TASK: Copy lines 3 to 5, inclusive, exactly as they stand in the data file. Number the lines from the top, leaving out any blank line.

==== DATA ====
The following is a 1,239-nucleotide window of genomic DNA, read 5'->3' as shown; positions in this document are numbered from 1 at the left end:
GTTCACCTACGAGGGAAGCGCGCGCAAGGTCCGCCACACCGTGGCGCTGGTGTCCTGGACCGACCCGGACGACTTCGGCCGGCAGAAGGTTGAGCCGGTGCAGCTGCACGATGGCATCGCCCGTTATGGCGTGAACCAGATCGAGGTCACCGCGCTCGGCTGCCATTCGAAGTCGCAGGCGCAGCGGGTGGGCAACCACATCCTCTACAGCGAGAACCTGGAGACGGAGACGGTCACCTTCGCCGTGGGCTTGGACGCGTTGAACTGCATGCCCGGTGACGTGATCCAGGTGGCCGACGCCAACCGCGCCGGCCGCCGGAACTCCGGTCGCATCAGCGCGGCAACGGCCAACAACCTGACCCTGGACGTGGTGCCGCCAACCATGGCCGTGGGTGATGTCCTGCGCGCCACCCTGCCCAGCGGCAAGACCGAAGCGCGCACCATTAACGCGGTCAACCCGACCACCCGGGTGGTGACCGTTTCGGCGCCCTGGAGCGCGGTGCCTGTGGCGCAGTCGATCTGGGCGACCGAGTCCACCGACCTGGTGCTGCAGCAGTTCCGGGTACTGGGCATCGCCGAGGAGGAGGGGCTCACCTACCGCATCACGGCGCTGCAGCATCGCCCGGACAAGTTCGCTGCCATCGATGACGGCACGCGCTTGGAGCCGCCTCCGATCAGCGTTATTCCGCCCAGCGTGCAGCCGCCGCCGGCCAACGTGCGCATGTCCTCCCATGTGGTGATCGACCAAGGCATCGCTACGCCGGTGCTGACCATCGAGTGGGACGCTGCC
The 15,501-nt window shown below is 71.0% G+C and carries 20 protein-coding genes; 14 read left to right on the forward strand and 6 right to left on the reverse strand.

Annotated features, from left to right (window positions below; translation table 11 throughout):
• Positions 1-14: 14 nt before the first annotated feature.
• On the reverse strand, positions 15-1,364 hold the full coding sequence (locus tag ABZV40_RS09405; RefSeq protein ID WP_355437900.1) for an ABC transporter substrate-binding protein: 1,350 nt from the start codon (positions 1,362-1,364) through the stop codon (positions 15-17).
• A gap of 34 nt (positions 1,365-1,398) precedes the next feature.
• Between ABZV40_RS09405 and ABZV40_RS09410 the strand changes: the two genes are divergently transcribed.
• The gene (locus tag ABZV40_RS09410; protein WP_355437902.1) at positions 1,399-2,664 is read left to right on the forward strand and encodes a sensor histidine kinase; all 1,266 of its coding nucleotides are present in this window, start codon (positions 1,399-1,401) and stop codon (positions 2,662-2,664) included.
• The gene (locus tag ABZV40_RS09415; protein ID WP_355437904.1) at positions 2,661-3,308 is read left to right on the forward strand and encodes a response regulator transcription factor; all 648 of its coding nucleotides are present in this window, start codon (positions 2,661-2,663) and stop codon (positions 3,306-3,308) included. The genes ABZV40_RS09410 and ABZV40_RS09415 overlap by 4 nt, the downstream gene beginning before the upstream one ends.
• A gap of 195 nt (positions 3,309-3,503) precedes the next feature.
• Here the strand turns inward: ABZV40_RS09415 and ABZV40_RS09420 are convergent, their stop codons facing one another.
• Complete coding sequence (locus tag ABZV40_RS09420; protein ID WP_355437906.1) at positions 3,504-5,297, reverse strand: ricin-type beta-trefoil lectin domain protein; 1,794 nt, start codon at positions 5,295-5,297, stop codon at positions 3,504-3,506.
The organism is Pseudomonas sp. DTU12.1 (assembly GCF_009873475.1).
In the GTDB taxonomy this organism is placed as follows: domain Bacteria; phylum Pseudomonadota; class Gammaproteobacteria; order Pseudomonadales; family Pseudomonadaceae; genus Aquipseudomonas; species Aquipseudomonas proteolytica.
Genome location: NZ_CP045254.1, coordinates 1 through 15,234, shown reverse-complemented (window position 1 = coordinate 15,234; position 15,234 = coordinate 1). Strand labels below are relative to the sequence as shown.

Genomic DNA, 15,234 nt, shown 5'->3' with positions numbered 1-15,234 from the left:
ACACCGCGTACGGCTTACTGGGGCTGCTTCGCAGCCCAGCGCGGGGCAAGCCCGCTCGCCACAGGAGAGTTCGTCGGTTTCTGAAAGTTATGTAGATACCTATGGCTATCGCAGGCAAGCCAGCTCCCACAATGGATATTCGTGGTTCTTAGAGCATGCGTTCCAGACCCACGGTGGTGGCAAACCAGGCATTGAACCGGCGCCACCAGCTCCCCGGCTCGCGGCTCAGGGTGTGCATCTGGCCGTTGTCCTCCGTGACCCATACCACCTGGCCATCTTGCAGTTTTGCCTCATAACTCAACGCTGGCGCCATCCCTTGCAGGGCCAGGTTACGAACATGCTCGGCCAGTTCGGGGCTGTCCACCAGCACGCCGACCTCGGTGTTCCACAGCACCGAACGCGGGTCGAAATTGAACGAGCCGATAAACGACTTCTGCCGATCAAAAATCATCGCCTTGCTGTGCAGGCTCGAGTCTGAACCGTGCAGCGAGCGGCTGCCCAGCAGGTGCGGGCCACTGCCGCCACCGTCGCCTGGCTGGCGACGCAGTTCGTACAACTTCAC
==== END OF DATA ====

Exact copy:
The 15,501-nt window shown below is 71.0% G+C and carries 20 protein-coding genes; 14 read left to right on the forward strand and 6 right to left on the reverse strand.

Annotated features, from left to right (window positions below; translation table 11 throughout):
• Positions 1-14: 14 nt before the first annotated feature.